Introduction Gender by Blair Loy Gender is a socially and culturally

Introduction gender by blair loy gender is a socially

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“Introduction: Gender” by Blair-Loy Gender is a socially and culturally constructed concept. It is not biologically based and changes over time. “Human Beings” by Michael Kimmel Kimmel argues that most gender differences are socially constructed . Social construction of gender begins at birth and continues through life (Kimmel 325). Social and cultural structures are “gender factories” that create gender inequality and gender differences, channeling males and females into different roles, bodies, and feelings. Gender inequality is caused by these gender differences . For example, before the 1960s, women were not found working outside of the home. They usually did house chores like babysitting and cooking for the family, while the men worked in factories and offices outside of the home, and were the moneymakers. This is because women are seen as less capable and weaker than men. In this reading, inequality is a social structure that reinforces difference, a cultural structure. Inequalities are reinforced by gender differences and life chances are tied to those inequalities that women face (328). Kimmel suggests that we don’t think of male and female as opposite sexes, but rather, neighboring sexes. “Gender factories” that place men as long-term workers are basically found everywhere, including the family, workplace, and school . Gender factories, education (different majors) that one obtains, and job labeling are social structures. These stem inequalities because when men are labeled to work tougher jobs like hard-core science while women are labeled to study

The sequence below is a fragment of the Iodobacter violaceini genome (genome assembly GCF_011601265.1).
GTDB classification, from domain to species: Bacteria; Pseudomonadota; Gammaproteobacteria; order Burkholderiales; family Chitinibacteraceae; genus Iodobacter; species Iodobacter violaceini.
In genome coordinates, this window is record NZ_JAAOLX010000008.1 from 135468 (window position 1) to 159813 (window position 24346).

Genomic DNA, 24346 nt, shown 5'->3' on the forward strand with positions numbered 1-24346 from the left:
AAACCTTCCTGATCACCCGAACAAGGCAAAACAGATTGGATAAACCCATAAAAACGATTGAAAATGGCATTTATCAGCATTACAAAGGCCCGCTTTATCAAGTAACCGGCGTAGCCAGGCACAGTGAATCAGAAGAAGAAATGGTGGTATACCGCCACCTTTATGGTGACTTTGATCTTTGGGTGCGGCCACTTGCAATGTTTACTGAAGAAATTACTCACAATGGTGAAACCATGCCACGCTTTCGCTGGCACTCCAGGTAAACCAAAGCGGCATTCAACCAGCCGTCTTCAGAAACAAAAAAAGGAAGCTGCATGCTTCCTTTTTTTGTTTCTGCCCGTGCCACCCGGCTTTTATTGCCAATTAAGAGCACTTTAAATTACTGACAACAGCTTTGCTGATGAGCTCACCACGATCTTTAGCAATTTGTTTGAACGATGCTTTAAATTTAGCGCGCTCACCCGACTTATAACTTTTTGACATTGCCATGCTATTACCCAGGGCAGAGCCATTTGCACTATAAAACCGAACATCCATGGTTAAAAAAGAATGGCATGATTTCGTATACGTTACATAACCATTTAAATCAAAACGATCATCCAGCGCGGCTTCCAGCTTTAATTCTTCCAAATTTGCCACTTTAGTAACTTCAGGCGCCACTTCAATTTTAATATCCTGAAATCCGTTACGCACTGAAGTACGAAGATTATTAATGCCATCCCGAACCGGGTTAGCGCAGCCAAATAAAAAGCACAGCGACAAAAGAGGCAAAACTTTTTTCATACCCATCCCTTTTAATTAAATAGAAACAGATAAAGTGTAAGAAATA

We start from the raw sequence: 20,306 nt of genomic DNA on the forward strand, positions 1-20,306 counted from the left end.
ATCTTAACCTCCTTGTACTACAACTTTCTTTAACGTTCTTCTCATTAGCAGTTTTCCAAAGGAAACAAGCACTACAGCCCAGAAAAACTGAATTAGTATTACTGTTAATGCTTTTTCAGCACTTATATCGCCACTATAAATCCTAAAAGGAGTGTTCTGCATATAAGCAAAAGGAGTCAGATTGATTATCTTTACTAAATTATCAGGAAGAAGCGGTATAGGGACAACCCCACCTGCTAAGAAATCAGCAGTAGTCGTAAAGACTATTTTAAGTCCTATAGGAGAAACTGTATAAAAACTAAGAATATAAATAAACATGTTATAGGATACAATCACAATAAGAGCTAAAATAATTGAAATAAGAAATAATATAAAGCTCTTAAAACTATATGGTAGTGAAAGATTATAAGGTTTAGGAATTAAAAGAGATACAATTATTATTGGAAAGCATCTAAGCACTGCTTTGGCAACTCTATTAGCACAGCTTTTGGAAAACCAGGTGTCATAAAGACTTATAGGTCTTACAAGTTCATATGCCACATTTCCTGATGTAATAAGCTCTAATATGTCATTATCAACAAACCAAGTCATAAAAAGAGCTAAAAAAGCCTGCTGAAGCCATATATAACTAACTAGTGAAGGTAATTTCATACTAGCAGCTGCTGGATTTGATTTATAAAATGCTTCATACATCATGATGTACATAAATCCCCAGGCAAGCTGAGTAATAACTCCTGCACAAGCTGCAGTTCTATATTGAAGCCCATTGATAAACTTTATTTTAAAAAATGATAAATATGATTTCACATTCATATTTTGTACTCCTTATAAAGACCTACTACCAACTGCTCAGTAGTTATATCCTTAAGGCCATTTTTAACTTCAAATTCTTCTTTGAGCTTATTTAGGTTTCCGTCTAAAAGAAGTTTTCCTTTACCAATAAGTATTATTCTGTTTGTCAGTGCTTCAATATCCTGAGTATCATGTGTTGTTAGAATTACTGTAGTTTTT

humanities, men are earning more money than women in general. Men have increased life chances because it’s easier for them to get higher/more authoritative positions. Cultural structures include the belief that men and women are biologically different, genders that are unequal in abilities and skills, and the idea of how men and women ought to be. Men are supposed to hold leadership positions, while women should be more devoted to the home and men should be more devoted to work. These all affect life chances because men are expected to work longer hours at work, and people are more likely to hire them over women because they can work longer hours and not have to do anything at home. “Competing Devotions” by Blair-Loy Blair-Loy discusses two devotion schemas: work (men), which suggest that people tend to assume that men can work longer hours because they aren’t found in the home taking care of the family, which is seen as a woman’s job to do (family). She suggests that it is hard to be both, or incompatible because of structural limits and the lack of time to do both. Ultimately, parents today have to pick one or another for full time. The two designated tasks for men and women stem from the remnants of history of separate schemas.

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